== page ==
The Lottie Lyell Award will provide one female South Australian filmmaker with a $20,000 grant with the aim of starting or developing an ambitious screen-based work. The award is named in honour of Lottie Lyell, an Australian screen actress, screenwriter, editor, and filmmaker, who established South Australia’s first screen production company over a century ago. Applicants are encouraged as part of their pitch to develop an idea in the spirit of Lyell.

The Natalie Miller Fellowship is also open. This $20,000 Fellowship will help further the recipient’s career through education programs, internships, guidance, and industry attachments.

For more information, visit the Lottie Lyell Award website, or the Natalie Miller Fellowship website.

Human Bodies Exhibition visits Australia

Gunther von Hagens’ BODY WORLDS, Institute for Plastination, Heidelberg, Germany, www.bodyworlds.com© Gunther von Hagens’ BODY WORLDS, Institute for Plastination, Heidelberg, Germany, www.bodyworlds.com

 

The exhibition Body Worlds Vital, which displays more than one hundred and fifty real, anatomical human bodies, will soon visit Australia. With the aim of advocating interest in anatomy, physiology, and healthy, the exhibition will show entire body specimens, including translucent slices and arrangements of organs to show how the body functions. The exhibition has travelled the world, attracting more than forty-six million visitors and spanning 121 cities in twenty-six countries. The display is possible because of a process called Plastination, pioneered by BWV’s founder, Dr Gunther von Hagens, which preserves the human bodies through a method of embalming, dehydration, a replacement of body fluids with polymers, positioning, and curing.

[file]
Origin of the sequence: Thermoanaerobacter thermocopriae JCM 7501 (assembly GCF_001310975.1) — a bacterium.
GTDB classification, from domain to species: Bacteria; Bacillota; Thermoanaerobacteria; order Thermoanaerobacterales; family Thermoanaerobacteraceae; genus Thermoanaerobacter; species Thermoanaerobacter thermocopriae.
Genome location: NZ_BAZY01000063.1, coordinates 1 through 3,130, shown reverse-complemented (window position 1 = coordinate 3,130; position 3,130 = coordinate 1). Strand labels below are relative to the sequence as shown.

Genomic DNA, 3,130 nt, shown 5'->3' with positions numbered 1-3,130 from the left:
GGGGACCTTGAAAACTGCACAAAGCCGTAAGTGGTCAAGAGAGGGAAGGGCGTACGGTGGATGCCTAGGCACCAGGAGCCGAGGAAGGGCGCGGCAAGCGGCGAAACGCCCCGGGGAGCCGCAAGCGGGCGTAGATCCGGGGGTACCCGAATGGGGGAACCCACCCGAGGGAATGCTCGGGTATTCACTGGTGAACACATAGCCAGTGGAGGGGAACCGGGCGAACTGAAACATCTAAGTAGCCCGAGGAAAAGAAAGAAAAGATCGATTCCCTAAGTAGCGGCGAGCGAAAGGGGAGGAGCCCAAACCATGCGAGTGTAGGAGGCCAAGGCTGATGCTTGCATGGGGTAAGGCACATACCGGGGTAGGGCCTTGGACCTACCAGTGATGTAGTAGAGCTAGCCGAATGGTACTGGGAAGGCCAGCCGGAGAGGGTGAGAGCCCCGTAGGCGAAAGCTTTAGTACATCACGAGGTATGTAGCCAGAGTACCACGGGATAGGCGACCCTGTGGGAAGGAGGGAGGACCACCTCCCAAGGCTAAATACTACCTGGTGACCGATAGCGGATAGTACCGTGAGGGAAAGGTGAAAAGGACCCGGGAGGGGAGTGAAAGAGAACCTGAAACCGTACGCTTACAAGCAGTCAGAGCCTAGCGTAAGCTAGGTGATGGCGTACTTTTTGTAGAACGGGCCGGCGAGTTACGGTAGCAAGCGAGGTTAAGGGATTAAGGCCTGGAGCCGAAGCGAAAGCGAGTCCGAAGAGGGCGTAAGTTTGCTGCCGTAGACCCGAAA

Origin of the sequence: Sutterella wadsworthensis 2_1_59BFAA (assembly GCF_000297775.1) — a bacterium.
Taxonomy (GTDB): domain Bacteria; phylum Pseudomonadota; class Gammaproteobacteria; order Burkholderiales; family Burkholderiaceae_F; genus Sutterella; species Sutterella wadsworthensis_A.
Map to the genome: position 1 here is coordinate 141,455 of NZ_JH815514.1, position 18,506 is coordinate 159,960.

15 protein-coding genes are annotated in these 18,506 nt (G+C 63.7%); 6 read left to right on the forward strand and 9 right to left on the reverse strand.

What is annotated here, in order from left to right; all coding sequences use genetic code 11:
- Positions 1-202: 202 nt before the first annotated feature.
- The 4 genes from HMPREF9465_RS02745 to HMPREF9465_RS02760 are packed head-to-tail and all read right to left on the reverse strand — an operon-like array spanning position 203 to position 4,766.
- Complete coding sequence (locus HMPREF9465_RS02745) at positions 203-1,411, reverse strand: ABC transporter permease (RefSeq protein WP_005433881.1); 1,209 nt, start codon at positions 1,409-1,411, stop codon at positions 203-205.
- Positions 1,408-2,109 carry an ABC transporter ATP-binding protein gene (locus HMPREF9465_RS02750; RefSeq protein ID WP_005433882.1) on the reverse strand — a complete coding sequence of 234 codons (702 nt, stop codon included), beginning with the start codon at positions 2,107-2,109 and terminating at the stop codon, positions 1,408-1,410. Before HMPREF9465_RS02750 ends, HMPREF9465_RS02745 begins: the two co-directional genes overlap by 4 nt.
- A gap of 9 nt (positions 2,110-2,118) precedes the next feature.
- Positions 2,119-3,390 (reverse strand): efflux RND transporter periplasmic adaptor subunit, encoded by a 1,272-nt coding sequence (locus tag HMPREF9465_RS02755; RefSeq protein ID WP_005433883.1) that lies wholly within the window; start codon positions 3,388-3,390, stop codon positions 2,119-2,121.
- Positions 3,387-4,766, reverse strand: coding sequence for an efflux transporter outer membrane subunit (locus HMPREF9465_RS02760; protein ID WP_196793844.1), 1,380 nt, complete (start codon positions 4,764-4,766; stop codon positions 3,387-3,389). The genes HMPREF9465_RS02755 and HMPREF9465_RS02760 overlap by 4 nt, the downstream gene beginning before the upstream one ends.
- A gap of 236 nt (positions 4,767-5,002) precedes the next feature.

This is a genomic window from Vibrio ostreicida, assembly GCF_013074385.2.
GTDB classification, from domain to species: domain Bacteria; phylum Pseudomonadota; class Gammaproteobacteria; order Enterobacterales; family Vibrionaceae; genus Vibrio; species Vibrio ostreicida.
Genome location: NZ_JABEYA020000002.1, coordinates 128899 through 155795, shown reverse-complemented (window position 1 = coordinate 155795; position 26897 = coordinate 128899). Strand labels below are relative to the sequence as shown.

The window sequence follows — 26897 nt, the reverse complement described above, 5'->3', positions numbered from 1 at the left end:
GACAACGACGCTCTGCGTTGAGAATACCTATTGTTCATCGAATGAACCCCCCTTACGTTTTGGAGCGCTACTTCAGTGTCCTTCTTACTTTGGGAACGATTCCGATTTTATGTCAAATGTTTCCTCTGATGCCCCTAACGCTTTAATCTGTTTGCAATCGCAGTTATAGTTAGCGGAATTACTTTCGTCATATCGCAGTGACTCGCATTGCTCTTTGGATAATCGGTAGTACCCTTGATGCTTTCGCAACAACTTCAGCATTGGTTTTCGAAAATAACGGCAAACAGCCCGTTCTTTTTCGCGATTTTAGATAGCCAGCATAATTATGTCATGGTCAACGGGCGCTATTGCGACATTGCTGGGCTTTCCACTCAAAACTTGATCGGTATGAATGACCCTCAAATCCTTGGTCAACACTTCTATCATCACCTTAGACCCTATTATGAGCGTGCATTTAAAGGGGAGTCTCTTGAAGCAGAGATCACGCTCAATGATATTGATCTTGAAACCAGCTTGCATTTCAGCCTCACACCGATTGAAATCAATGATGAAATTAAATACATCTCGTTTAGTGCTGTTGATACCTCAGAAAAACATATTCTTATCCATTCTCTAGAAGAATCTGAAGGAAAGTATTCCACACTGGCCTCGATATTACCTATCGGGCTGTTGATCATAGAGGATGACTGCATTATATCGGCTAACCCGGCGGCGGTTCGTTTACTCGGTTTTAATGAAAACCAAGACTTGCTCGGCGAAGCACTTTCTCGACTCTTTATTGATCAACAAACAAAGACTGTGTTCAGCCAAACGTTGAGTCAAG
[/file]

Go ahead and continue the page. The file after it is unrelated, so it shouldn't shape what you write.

To learn more about Body Worlds Vital, visit their website.

Our Mob 2018 Opening Night

The opening night for the thirteenth annual Our Mob 2018 is on the horizon, and will celebrate the beginning of a festival of Aboriginal art making across South Australia. The festival is made possible by the Adelaide Festival Centre, and will be hosted on opening night by artist Damien Shen. The exhibition encourages applicants for work to be displayed, and will also offer a series of prizes to those involved: the $5,000 Don Dunstan Foundation Our Mob Emerging Artist Prize, the Country Arts SA Regional Our Mob Emerging Artist Professional Development Award, and the Our Young Mob Award, which includes art materials donated by the Ananguku Arts & Cultural Aboriginal Corporation.

More information for those interested in attending or submitting an application can visit the Adelaide Festival website.

Mimir Chamber Music Festival 

Promotional image for the Mimir Chamber Music Festival.Promotional image for the Mimir Chamber Music Festival.

 

The Mimir Chamber Music Festival, beginning in Melbourne on 29 August, will present a collection of performances, rehearsals, and masterclasses for those interested in immersing themselves in chamber music. Central to Mimir are three upcoming concerts: with works by Brahms and Mendelssohn; Sibelius and Beethoven; Schubert and Brahms again. The musicians hail from some of North America’s finest symphony orchestras, Grammy Award­–nominated recording artists, and faculty members from American and Australian leading conservatories. Mimir will also offer masterclasses, coaching, and demonstrations to provide assistance to young musicians from the Melbourne Conservatorium and secondary schools.

For more information on the Mimir Chamber Music Festival, visit their website through the University of Melbourne.

 

Giveaways

HarpInTheSouth Prt1 hero 716x403The Harp in the South

Thanks to Sydney Theatre Company, we have two double passes to both Part One (27 Aug) and Part Two (29 Aug) of The Harp in the South.

 

To be eligible for these giveaways, you must be a current or new paid subscriber to the print edition of ABR or to ABR Online.

To be in the running please email Grace Chang at This email address is being protected from spambots. You need JavaScript enabled to view it. with your full name and contact details. Preference is given to subscribers who have not received a giveaway in recent months.

Published in ABR Arts